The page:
If you're angry about something, let it out and it might save you a headache.
A new study shows people with headaches internalize their anger more than those without headaches. Of the 422 adults who participated in the study, 171 suffered from headaches. Investigators measured trait anger (how much anger experienced in daily life), internalized anger, hostility, anxiety and depression. Participants also provided information about their headache characteristics.
Researchers found holding anger in was the strongest predictor of a headache and is more common among headache sufferers, even when depression and anxiety is taken into account. Trait anger and hostility did not differ between the groups after researchers controlled for depression and anxiety.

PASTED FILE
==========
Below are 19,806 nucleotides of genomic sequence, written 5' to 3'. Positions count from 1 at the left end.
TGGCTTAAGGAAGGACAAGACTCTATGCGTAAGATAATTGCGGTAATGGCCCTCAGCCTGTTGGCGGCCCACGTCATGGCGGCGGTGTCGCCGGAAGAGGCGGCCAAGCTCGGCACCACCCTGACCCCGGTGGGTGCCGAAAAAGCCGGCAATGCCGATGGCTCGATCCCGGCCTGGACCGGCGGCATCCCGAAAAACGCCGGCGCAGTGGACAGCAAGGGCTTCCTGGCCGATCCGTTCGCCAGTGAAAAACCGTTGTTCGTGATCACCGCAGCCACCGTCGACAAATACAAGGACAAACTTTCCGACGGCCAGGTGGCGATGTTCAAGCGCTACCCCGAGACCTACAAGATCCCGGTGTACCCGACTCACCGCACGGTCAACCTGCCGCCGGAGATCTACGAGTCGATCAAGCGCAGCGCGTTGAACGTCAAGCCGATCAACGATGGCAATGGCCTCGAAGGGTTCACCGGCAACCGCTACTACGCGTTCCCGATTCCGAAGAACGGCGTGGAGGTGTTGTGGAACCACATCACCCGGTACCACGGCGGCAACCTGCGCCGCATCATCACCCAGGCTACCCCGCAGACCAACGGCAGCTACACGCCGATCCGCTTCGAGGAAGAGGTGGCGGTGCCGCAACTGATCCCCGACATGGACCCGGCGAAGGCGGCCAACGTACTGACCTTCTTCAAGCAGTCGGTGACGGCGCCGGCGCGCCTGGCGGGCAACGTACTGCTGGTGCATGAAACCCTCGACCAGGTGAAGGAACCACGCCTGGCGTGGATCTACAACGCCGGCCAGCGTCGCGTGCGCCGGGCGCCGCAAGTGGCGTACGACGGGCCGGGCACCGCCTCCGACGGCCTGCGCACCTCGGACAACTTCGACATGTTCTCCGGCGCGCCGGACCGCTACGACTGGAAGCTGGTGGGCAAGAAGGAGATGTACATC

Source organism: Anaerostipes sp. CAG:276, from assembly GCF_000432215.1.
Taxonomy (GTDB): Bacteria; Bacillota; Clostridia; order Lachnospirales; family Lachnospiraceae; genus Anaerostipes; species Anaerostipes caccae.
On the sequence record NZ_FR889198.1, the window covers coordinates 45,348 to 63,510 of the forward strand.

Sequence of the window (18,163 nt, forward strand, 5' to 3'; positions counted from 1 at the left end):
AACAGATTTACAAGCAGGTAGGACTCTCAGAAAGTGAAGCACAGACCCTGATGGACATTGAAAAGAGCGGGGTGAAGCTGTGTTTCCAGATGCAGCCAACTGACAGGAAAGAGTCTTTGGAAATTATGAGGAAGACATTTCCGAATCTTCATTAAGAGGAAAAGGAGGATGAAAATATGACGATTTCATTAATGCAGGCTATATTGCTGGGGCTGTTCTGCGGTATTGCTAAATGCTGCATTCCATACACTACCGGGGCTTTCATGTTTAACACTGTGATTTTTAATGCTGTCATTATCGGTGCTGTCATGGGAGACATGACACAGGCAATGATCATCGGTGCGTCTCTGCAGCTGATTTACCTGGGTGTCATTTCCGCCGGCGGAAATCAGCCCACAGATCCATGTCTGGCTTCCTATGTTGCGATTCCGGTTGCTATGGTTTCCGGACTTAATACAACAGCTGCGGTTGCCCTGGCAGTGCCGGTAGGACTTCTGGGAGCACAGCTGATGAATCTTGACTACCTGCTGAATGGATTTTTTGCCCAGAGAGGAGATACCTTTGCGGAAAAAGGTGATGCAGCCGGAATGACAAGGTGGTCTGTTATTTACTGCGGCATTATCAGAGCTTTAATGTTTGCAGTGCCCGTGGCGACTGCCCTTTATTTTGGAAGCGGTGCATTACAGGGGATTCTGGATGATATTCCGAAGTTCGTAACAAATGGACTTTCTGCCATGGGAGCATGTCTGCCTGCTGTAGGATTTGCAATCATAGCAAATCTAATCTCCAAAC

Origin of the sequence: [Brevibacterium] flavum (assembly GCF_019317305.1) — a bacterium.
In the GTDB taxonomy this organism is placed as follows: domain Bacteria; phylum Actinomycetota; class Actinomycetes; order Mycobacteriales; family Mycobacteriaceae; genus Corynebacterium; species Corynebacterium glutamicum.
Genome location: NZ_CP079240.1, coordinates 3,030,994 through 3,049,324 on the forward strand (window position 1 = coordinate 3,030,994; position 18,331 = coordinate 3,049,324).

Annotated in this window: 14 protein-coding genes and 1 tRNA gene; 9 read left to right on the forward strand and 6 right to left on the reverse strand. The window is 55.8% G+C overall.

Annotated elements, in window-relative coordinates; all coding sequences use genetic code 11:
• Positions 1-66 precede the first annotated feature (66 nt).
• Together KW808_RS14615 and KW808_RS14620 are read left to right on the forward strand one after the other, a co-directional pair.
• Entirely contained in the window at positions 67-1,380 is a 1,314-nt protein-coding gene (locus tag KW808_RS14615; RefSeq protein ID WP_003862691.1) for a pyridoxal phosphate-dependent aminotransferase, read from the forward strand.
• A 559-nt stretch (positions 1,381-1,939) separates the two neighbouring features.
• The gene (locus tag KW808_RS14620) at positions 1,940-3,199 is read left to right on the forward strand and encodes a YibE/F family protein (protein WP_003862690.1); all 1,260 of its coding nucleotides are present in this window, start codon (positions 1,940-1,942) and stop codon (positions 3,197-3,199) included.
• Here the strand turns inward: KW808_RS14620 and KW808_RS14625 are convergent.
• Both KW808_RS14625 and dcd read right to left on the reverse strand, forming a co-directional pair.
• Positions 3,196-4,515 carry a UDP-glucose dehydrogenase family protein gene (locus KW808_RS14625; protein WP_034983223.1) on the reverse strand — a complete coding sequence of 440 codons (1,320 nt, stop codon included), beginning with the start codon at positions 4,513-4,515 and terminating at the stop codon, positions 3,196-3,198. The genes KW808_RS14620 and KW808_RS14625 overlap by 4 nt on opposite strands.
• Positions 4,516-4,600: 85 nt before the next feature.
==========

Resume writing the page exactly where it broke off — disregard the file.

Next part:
Previous research shows people with headaches may experience more problems with anger and how they express it when compared to people without headaches. Recent studies show anger may also be bad for the heart. Researchers found people who are prone to anger may be more likely to have a heart attack than others who calmly deal with frustrating situations.